I have not paid much attention to the 60 Minutes segment on the supposed plot by Karl Rove to take down Don Siegelman, mostly because I consider CBS News the New York Times of broadcast news. They have so little credibility any more that their claims of plots and conspiracies do little to move the needle. However, John Hinderaker at Power Line still pays attention to 60 Minutes, almost four years after his partner Scott Johnson helped expose their George Bush-TANG fraud that attempted to hijack a presidential election.
John takes an in-depth look at the 60 Minutes story, especially its prime source, Jill Simpson. Like Bill Burkett, she has a strange history and changing stories:
The centerpiece of Simpson’s account, as presented on 60 Minutes, was her claim that she did “opposition research” for the Republican Party in Alabama at the request of Karl Rove. She said that in 2001, while Siegelman was still governor, Rove asked her to follow Siegelman around and try to get photos of the Governor in bed (“in a compromising sexual position”) with one of his female aides. Not only that: Simpson said that this request by Rove didn’t surprise her, because Rove had asked her to carry out other secret missions in the past.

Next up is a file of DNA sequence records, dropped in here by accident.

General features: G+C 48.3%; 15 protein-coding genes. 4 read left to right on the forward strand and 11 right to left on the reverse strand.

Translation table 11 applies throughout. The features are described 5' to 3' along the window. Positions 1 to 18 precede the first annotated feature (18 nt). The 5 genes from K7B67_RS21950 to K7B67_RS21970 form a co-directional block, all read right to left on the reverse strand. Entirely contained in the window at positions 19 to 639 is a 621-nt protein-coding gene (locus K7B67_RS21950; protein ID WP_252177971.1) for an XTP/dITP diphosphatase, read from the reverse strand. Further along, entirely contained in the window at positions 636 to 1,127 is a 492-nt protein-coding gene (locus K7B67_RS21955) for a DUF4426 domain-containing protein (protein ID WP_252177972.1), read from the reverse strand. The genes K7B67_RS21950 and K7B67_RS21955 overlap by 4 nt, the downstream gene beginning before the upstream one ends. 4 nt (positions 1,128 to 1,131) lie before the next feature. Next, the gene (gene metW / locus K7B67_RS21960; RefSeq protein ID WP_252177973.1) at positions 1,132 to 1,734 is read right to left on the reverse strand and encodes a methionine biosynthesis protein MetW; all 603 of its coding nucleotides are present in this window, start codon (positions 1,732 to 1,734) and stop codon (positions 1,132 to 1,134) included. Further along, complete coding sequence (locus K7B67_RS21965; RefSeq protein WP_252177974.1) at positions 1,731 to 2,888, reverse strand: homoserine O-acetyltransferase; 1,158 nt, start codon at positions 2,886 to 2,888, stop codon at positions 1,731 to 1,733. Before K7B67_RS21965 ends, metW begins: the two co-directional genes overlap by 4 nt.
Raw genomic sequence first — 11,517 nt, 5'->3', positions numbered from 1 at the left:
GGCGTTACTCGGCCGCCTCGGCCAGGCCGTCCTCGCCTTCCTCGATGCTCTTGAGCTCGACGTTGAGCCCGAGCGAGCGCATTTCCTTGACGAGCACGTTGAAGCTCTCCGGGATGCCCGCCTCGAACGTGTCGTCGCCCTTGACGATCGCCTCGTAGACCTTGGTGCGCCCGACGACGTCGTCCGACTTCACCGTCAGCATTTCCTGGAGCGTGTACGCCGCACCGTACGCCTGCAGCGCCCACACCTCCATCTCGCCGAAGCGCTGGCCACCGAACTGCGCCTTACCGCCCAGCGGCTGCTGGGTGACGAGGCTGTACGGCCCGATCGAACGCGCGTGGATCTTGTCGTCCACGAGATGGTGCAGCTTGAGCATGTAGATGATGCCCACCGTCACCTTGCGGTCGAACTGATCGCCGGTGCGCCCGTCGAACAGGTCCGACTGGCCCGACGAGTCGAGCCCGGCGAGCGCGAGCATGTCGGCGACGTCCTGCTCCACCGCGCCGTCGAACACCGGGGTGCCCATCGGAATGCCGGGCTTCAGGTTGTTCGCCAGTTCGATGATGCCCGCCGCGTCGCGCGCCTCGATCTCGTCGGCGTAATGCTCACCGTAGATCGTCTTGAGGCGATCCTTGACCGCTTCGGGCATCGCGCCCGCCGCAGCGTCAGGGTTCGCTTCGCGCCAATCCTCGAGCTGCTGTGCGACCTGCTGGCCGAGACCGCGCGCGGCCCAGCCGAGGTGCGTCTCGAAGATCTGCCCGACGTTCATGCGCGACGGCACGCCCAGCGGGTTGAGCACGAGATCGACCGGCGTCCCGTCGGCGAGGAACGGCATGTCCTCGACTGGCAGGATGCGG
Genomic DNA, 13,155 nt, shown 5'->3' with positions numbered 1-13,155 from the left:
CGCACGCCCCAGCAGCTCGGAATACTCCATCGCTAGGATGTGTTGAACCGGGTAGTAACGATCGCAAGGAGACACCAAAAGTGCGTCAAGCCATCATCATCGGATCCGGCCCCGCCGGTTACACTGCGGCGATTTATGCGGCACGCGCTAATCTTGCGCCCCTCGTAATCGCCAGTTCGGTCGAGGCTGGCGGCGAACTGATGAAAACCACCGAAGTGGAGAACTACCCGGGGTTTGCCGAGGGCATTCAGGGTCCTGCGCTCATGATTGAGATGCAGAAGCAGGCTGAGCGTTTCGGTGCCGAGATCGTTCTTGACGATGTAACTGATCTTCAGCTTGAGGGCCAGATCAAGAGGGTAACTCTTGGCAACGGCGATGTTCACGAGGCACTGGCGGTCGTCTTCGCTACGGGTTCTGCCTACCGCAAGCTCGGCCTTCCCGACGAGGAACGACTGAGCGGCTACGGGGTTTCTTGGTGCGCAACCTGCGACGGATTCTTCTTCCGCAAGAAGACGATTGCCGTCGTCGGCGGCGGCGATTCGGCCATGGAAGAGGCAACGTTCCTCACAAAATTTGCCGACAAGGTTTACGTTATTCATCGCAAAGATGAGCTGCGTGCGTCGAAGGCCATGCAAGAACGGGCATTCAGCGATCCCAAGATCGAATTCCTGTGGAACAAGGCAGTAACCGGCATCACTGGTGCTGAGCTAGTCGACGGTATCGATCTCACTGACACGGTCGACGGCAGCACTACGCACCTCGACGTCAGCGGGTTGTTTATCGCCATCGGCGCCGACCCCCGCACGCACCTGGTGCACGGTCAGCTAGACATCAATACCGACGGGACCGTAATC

Put aside for a moment the inherent stupidity of this account. CBS aired it without disclosing the fact that Simpson has told her story several times before–without mentioning that she had ever met or spoken to Karl Rove, let alone that he asked her to spy for him.
Simpson first came to public attention last summer, when she signed an affidavit about a conversation that she allegedly had with Rob Riley, son of soon-to-be Republican Governor Bob Riley and several others, in November 2002. The affidavit, 22 paragraphs long, purported to set out Simpson’s recollection of a phone conversation that was then five years in the past. It says that “Karl” was mentioned in the phone conversation, and she understood “Karl” to be Karl Rove. The affidavit does not say that Simpson had ever met Rove, spoken with Rove, or been asked by him to spy on Governor Siegelman.
John has much more on Simpson, which proves that CBS had much, much less reason to run this story. Maybe CBS would do better to hire Power Line as their executive editors, because as John shows, no one at the network seems willing to perform that function in any meaningful manner any more. Be sure to read the whole post.